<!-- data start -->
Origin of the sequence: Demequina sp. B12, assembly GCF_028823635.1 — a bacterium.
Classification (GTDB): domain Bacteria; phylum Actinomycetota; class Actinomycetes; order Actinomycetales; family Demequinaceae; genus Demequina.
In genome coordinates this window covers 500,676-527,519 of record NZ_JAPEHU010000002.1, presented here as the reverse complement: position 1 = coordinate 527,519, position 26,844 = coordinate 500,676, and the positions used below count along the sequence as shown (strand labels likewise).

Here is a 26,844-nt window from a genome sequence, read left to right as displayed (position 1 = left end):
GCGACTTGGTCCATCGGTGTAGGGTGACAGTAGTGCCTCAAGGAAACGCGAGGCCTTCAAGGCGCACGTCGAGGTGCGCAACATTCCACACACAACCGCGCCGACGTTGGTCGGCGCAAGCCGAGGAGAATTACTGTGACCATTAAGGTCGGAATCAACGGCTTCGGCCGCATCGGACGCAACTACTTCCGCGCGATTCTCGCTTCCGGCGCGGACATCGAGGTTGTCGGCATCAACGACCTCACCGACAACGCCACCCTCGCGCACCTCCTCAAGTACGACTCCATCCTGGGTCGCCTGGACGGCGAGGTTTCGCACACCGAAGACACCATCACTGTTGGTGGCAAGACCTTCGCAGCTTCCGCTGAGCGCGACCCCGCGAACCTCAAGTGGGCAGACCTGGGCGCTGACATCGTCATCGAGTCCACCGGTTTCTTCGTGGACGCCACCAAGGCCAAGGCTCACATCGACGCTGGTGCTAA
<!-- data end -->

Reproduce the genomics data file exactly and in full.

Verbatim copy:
Origin of the sequence: Demequina sp. B12, assembly GCF_028823635.1 — a bacterium.
Classification (GTDB): domain Bacteria; phylum Actinomycetota; class Actinomycetes; order Actinomycetales; family Demequinaceae; genus Demequina.
In genome coordinates this window covers 500,676-527,519 of record NZ_JAPEHU010000002.1, presented here as the reverse complement: position 1 = coordinate 527,519, position 26,844 = coordinate 500,676, and the positions used below count along the sequence as shown (strand labels likewise).

Here is a 26,844-nt window from a genome sequence, read left to right as displayed (position 1 = left end):
GCGACTTGGTCCATCGGTGTAGGGTGACAGTAGTGCCTCAAGGAAACGCGAGGCCTTCAAGGCGCACGTCGAGGTGCGCAACATTCCACACACAACCGCGCCGACGTTGGTCGGCGCAAGCCGAGGAGAATTACTGTGACCATTAAGGTCGGAATCAACGGCTTCGGCCGCATCGGACGCAACTACTTCCGCGCGATTCTCGCTTCCGGCGCGGACATCGAGGTTGTCGGCATCAACGACCTCACCGACAACGCCACCCTCGCGCACCTCCTCAAGTACGACTCCATCCTGGGTCGCCTGGACGGCGAGGTTTCGCACACCGAAGACACCATCACTGTTGGTGGCAAGACCTTCGCAGCTTCCGCTGAGCGCGACCCCGCGAACCTCAAGTGGGCAGACCTGGGCGCTGACATCGTCATCGAGTCCACCGGTTTCTTCGTGGACGCCACCAAGGCCAAGGCTCACATCGACGCTGGTGCTAA